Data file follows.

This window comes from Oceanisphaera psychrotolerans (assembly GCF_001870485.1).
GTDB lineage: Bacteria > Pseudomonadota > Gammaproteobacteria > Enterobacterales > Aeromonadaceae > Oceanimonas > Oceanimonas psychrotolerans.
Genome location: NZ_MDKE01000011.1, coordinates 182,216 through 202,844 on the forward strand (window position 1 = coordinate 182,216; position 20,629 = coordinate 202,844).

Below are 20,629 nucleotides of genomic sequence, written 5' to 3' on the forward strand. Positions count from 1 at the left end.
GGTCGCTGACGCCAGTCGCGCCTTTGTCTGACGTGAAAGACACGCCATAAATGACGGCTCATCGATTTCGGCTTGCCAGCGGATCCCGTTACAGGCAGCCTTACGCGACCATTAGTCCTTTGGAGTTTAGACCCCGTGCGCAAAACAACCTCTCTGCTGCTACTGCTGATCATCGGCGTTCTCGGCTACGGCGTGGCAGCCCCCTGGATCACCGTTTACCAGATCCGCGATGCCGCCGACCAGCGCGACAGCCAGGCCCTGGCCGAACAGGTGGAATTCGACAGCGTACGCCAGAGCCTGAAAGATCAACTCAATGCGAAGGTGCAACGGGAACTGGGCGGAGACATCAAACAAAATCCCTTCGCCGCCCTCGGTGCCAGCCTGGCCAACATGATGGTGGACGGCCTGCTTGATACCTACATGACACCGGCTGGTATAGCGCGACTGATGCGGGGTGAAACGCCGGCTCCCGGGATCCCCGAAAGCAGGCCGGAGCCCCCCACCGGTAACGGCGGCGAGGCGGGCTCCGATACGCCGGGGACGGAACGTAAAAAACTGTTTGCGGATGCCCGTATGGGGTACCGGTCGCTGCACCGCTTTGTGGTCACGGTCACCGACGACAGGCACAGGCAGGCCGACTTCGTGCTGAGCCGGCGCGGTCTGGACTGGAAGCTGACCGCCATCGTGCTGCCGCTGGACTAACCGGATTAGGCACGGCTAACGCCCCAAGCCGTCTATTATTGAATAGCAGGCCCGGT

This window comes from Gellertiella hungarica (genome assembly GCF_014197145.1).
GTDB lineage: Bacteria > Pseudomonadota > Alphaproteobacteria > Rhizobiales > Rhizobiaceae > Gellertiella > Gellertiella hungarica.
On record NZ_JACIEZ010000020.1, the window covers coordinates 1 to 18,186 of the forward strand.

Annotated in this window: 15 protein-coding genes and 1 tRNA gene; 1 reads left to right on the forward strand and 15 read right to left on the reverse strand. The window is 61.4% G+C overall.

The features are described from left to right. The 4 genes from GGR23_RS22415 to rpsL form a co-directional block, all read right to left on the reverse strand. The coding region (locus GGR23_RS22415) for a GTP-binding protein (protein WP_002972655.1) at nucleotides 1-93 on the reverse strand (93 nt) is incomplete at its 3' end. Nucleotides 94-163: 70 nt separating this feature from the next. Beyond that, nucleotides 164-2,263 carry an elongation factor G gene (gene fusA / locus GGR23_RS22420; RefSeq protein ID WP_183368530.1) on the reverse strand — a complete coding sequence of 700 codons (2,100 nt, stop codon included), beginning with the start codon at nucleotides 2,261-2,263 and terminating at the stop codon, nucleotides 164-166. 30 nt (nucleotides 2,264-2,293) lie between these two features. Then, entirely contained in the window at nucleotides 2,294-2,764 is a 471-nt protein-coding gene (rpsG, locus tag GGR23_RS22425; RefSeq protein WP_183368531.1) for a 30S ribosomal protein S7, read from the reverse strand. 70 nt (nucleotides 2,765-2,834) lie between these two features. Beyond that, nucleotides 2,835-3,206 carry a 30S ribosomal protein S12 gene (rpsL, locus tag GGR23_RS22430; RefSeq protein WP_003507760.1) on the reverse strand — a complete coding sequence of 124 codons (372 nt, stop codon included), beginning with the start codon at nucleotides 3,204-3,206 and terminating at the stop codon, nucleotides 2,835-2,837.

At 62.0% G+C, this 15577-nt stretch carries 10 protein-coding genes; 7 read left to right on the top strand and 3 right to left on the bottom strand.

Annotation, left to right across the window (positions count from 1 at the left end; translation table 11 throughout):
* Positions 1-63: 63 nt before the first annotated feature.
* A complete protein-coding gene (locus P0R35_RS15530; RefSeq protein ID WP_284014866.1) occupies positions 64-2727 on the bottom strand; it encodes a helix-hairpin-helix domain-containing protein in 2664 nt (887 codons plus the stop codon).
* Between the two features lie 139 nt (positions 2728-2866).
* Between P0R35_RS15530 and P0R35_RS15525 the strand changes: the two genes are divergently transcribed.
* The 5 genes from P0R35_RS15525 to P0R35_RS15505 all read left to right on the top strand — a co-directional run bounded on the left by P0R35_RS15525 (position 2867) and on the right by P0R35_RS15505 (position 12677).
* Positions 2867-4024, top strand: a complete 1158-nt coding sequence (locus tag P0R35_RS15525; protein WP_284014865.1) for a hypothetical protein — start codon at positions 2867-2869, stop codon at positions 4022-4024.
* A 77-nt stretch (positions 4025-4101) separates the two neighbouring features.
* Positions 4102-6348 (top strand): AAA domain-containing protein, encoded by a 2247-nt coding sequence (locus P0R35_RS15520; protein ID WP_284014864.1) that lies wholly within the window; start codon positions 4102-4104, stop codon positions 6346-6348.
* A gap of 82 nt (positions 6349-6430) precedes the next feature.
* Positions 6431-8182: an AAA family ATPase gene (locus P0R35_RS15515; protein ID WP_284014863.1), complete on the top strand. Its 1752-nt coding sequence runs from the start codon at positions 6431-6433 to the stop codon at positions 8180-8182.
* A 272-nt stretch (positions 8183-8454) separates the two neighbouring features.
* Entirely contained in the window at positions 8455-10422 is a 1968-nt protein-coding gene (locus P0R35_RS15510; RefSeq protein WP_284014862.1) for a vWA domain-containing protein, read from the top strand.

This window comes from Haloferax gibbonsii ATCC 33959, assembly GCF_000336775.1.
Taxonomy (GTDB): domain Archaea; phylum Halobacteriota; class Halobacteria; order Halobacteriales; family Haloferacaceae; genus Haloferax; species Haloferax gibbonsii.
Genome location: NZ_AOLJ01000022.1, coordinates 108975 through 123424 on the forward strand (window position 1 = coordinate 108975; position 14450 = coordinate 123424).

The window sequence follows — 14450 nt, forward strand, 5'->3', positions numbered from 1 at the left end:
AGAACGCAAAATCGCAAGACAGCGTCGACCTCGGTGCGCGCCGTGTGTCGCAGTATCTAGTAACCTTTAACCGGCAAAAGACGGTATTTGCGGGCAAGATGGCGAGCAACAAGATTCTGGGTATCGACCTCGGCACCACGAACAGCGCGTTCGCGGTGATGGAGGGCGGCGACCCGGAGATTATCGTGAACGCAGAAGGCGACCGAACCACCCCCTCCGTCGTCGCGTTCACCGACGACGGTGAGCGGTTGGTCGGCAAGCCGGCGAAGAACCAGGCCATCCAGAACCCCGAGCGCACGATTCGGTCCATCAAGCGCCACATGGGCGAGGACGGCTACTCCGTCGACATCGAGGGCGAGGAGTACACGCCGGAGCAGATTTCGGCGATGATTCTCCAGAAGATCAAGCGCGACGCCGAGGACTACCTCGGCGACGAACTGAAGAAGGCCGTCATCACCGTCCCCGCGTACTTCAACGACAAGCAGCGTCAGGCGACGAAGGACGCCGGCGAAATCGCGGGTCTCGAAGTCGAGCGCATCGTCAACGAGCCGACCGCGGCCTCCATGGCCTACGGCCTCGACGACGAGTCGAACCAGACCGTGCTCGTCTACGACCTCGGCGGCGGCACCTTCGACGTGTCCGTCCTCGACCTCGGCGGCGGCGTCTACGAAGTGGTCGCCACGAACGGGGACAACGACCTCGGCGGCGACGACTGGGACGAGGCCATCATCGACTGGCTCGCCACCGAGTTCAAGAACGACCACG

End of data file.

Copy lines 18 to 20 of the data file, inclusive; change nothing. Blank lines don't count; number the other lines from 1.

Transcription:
* Positions 2867-4024, top strand: a complete 1158-nt coding sequence (locus tag P0R35_RS15525; protein WP_284014865.1) for a hypothetical protein — start codon at positions 2867-2869, stop codon at positions 4022-4024.
* A 77-nt stretch (positions 4025-4101) separates the two neighbouring features.
* Positions 4102-6348 (top strand): AAA domain-containing protein, encoded by a 2247-nt coding sequence (locus P0R35_RS15520; protein ID WP_284014864.1) that lies wholly within the window; start codon positions 4102-4104, stop codon positions 6346-6348.